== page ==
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Grain deal clears one of many hurdles to get Ukraine’s crops to market


Aug 2022

Analysis: demand is desperate but ships, crew, insurance and shipping lanes all need preparing

The agreement to move Ukraine’s grain may have been signed, but the challenge of moving millions of tonnes from blockaded Black Sea ports is only just beginning.

On Friday, Ukraine and Russia signed a UN-backed deal to allow Ukraine’s wheat, maize and oilseeds to be shipped amid fears over a global food crisis.

But finding vessels and crew available to transport these cargoes is no overnight job.

Shipping companies, as well as grain traders, have welcomed the deal as a positive step, but warned that several obstacles remain, including ensuring the safety of seafarers and vessels, along with securing adequate and affordable insurance to cover the transport.

As a first step, Ukraine’s coastal waters will need to be de-mined, or at the very least a corridor stretching several kilometres will need to be cleared. There have been mixed reports from Kyiv over how long this would take, with estimates ranging from 10 days to several months.

An armada of 400 bulk cargo ships – designed for transporting agricultural goods between continents and each able to hold up to 50,000 tonnes – would be required for transporting the estimated 20m tonnes of grain stuck in Ukraine’s stores.

Shipping analysts estimate it would take a couple of weeks for vessels to be re-routed to the Black Sea. This depends on the availability of ships in nearby areas, such as the Mediterranean, according to Peter Sand, chief analyst at freight market analytics firm Xeneta.

More than 100 ships have been unable to leave Ukraine’s ports since the start of the conflict, the majority of which are thought to be bulk cargo vessels.

However these may not be immediately able to set sail, according to Guy Platten, the secretary general of the International Chamber of Shipping.

“The ships have essentially been stopped since 24 February, so we’ve got to make sure that they’re seaworthy,” Platten said. “We’ve got to make sure the right crew are on board because a lot of the crews have been evacuated.”

About 2,000 seafarers were onboard ships anchored in Ukraine’s ports when the invasion began, and the shipping industry has worked to repatriate them over the past few months, leaving behind just a skeleton staff of about 450 crew.

It is unclear whether Ukraine would be able to provide sufficient numbers of seafarers who are not involved in the conflict to staff the grain flotilla. Before the war, Russians and Ukrainians represented around a fifth of all crew members.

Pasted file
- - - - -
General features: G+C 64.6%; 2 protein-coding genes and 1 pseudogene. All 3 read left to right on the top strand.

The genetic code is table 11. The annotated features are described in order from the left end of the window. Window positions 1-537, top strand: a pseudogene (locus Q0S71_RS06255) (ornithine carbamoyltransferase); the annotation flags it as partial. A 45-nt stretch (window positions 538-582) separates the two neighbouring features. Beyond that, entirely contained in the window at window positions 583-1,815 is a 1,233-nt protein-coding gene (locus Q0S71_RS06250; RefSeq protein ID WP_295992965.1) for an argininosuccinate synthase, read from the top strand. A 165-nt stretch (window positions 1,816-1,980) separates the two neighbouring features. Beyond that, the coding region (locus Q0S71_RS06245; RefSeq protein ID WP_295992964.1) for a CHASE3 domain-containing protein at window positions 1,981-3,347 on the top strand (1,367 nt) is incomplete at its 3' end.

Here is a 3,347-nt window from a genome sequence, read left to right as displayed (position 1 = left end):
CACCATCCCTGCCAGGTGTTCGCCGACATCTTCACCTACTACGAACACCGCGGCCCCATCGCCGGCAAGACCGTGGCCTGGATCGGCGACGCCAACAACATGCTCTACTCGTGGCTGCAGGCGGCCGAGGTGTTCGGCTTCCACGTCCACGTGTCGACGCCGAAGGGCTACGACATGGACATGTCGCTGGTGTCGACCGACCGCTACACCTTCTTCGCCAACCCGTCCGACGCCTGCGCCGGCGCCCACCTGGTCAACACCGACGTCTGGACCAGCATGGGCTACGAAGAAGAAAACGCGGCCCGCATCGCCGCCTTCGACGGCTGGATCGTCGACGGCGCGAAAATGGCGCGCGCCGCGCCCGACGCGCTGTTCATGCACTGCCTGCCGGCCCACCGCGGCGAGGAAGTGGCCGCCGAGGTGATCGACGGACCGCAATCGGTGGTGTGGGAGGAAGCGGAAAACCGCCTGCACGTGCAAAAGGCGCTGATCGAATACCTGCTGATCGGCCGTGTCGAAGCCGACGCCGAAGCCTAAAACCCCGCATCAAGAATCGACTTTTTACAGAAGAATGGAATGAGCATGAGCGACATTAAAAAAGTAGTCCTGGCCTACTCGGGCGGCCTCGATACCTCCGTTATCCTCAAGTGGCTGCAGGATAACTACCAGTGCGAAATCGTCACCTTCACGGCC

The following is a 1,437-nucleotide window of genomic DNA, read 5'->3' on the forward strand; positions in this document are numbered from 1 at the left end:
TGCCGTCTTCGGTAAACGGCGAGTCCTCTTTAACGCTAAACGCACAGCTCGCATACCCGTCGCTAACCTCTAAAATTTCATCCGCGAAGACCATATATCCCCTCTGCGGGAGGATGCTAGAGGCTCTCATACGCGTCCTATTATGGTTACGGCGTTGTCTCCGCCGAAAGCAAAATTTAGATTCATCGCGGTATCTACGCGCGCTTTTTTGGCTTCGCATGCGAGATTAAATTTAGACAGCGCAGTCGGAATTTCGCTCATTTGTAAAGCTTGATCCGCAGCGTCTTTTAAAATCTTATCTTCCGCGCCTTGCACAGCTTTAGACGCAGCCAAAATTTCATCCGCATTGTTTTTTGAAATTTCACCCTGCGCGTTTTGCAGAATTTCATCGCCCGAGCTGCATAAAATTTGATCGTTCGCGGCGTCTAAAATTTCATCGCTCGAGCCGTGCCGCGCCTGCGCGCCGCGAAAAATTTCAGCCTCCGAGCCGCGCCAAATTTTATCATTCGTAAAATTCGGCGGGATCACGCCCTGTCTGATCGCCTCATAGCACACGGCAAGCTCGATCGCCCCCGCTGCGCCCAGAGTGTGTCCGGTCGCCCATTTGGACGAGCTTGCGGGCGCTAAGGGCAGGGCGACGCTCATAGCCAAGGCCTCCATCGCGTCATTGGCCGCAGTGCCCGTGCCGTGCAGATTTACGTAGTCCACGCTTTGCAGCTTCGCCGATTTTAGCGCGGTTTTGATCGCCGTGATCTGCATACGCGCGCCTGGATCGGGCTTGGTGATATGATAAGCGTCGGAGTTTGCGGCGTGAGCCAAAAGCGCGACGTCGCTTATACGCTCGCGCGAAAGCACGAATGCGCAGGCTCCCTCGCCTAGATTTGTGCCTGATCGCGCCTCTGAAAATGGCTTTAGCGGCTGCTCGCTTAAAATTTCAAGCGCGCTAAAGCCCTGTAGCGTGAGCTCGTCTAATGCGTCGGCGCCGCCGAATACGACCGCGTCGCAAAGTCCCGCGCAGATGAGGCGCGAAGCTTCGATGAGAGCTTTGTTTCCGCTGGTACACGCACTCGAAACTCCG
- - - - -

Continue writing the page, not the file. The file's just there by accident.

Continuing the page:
Once vessels and crew have been secured, vessel owners will need to obtain adequate “war insurance” to cover ship and crew, which will undoubtedly come with higher premiums attached.

Even then, shipowners may be reluctant to send their assets and people to undertake this kind of mission, despite international guarantees.

Getting all these things in place will take time, and the clock is ticking. Ukrainian farmers are due to begin harvesting their spring crops, and space needs to be freed up inside the country’s grain silos.

During the blockade of Ukraine’s Black Sea ports, government officials and agricultural producers have been working to ramp up the levels of grain exports using road, rail and river transport.

Those exports hit a new record of 2.3m tonnes in June, according to the International Grains Council (IGC), an intergovernmental organisation that seeks to promote cooperation in the global grain trade. However, this represents just a third of the amount which was exported each month by sea before the war.

To secure sufficient space in its grain silos for the new harvest, Ukraine needs to move 7m tonnes of grain a month out of its stores over the next three months, according to the IGC.

Alexander Karavaytsev, senior economist at the IGC, said: “It may be a very challenging task to start transporting 5m tonnes in the first month after reopening. In our view, even if the ports are reopened, there will be still need for additional storage such as building new silos.”


Luke Harding
Foreign correspondent

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